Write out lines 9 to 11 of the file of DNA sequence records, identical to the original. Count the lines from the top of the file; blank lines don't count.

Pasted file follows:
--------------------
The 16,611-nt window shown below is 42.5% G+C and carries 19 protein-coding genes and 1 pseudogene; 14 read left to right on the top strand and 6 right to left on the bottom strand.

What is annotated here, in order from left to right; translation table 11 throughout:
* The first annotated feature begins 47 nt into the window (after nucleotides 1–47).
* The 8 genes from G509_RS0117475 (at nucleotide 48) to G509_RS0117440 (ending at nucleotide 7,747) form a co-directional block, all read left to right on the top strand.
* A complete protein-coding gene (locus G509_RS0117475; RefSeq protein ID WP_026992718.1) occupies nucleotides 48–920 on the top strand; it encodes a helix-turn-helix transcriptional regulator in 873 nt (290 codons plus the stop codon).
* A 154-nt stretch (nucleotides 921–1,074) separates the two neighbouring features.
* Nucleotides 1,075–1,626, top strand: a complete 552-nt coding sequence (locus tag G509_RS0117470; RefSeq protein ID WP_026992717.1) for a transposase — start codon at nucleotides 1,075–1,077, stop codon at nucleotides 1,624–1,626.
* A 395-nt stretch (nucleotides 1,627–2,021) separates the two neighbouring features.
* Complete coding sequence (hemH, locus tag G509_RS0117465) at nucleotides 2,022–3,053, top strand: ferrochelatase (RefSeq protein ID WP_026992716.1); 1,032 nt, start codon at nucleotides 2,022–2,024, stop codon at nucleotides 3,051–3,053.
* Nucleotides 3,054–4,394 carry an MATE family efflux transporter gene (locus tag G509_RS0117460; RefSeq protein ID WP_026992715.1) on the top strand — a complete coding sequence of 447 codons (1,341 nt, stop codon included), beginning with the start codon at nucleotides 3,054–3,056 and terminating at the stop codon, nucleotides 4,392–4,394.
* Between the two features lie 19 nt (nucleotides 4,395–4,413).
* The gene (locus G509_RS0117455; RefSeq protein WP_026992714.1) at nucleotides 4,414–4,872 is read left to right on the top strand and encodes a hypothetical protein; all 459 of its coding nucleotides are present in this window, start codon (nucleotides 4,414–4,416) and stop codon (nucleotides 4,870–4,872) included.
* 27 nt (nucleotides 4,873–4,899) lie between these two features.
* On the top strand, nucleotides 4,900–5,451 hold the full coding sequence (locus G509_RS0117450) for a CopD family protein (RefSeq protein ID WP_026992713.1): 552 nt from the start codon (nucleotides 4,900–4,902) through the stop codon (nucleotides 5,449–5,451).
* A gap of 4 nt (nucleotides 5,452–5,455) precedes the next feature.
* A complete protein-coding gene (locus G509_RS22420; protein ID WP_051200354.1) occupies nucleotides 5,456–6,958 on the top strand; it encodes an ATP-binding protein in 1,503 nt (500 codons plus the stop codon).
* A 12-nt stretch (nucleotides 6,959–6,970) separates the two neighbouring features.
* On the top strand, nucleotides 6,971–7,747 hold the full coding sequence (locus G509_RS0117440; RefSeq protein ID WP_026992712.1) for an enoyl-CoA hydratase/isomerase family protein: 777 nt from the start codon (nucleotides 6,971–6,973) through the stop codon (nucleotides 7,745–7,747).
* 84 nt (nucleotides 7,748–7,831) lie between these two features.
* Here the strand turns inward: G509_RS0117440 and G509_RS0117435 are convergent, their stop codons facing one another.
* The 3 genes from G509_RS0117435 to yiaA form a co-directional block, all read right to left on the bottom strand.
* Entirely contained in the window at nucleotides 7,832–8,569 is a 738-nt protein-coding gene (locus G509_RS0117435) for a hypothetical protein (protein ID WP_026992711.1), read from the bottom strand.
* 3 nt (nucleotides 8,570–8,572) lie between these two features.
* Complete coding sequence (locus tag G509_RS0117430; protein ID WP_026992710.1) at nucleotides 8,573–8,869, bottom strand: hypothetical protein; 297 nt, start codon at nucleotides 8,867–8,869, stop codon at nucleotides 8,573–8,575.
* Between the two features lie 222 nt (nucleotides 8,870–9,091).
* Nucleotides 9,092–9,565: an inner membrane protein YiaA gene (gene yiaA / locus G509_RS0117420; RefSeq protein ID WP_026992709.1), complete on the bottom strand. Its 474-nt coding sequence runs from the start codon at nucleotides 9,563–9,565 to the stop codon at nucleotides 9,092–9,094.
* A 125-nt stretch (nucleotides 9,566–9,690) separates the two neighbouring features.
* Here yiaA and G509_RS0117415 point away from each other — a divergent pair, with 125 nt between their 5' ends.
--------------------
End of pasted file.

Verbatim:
* Complete coding sequence (hemH, locus tag G509_RS0117465) at nucleotides 2,022–3,053, top strand: ferrochelatase (RefSeq protein ID WP_026992716.1); 1,032 nt, start codon at nucleotides 2,022–2,024, stop codon at nucleotides 3,051–3,053.
* Nucleotides 3,054–4,394 carry an MATE family efflux transporter gene (locus tag G509_RS0117460; RefSeq protein ID WP_026992715.1) on the top strand — a complete coding sequence of 447 codons (1,341 nt, stop codon included), beginning with the start codon at nucleotides 3,054–3,056 and terminating at the stop codon, nucleotides 4,392–4,394.
* Between the two features lie 19 nt (nucleotides 4,395–4,413).